25 Years of Storytelling

The first cover of Currents magazine published in fall 1998.

A quarter century ago, the first edition of Currents magazine rolled off the press. That singular event was an exciting evolution of the wonderful relationship between you—Currents readers—and the utilities that serve you.
I’m proud to say I was there at the beginning.

The genesis of Currents magazine came from an off-handed comment made by an Arizona co-op employee who was looking at a Ruralite magazine, a co-op magazine Pioneer Utility Resources has published since 1954. She wistfully remarked that she wished she could have a magazine like Ruralite for her members. I said, “You can.”

A few months later, the first issue in fall 1998 featured a story on Colossal Cave written by now- retired Currents editor Pam Blair. It also included a story about viewing sandhill cranes near Benson and another on how to wrap a water heater for energy savings. The water heater in the photo accompanying the story was from my garage.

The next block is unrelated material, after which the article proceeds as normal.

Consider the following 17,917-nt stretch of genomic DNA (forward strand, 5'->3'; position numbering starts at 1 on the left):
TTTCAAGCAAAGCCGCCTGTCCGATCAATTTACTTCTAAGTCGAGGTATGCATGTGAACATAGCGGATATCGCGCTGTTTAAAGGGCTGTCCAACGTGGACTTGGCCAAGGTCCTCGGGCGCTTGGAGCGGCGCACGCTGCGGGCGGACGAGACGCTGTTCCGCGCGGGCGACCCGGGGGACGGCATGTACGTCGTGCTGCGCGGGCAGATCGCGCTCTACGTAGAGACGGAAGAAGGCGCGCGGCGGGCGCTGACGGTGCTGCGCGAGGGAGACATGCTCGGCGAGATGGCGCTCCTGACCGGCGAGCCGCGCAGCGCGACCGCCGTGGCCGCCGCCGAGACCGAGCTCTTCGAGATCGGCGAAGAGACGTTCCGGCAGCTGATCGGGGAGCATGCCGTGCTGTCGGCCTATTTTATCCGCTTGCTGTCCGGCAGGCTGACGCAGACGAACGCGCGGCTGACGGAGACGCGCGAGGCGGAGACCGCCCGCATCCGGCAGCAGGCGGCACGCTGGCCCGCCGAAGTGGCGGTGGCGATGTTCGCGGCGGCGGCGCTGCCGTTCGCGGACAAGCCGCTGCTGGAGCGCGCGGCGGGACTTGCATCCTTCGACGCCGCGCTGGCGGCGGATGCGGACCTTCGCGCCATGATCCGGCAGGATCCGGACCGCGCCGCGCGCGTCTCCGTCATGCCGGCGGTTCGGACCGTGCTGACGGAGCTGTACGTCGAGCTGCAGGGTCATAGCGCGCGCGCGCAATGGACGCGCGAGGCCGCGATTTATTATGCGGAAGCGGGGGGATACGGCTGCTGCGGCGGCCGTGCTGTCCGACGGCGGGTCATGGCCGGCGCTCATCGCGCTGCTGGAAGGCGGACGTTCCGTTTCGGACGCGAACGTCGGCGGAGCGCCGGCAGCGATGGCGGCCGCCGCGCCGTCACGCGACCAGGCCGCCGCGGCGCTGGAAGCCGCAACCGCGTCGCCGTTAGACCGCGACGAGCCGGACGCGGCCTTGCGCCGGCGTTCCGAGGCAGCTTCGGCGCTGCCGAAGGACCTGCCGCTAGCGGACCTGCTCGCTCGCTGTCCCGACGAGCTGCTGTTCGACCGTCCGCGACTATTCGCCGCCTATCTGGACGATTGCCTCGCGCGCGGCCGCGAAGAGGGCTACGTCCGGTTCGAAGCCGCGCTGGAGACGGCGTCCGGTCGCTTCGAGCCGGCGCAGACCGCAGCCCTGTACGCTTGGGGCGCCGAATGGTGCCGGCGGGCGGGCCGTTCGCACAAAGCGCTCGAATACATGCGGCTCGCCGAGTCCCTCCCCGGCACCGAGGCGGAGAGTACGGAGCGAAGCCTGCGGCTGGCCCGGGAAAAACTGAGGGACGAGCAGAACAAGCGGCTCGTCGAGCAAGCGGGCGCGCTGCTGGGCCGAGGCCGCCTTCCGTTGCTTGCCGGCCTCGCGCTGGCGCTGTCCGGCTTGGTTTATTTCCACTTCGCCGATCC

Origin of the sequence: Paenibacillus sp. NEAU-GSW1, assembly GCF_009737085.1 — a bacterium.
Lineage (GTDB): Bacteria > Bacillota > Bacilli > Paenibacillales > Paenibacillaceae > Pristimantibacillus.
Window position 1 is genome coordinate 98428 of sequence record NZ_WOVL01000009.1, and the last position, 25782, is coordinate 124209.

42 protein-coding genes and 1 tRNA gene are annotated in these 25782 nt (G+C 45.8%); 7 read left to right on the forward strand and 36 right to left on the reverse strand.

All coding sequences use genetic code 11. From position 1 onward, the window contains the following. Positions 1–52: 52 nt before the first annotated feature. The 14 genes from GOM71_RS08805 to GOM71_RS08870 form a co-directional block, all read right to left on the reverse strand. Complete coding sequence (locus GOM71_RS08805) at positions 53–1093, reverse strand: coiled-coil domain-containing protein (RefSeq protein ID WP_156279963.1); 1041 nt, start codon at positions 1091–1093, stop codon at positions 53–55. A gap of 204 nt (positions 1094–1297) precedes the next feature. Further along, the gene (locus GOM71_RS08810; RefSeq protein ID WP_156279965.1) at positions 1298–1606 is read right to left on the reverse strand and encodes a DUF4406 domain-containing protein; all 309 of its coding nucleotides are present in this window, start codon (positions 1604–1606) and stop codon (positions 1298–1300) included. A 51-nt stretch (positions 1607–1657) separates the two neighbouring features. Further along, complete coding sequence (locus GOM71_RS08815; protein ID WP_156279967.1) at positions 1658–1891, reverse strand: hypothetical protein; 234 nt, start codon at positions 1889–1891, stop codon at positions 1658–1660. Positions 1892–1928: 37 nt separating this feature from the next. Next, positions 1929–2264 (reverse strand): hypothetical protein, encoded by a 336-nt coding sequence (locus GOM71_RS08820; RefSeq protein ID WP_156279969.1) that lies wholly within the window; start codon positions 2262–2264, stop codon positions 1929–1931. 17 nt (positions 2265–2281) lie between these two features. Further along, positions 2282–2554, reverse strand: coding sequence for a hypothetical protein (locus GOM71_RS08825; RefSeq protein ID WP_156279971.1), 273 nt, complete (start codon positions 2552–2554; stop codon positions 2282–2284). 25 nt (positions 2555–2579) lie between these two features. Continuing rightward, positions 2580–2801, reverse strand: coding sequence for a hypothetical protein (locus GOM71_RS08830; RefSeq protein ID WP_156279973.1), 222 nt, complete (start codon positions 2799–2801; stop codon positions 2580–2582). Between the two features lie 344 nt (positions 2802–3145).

Looking back at the first issue, I had to chuckle when I saw the story about Y2K. The years leading up to 2000 were full of speculation about what would happen when the clocks struck midnight on January 1, 2000. We devoted 2 pages to educating readers on why they should care and how to prepare.

Through the years, Currents magazine has brought you news of legislative issues that could affect your rates, informed you about candidates running for board positions at your utility, and helped keep you and your family from harm by pointing out ways to be safe around electricity.

I hope we have become a trusted part of your family—arriving in your mailbox every other month—ready to entertain and inform.

To those who have been faithful readers since the beginning and those who have joined us more recently, a heartfelt thank-you. The staff at Pioneer Utility Resources is grateful you have found our work worthy of your valuable time. We look forward to bringing you more stories about your neighbors and news from your utilities in the coming years.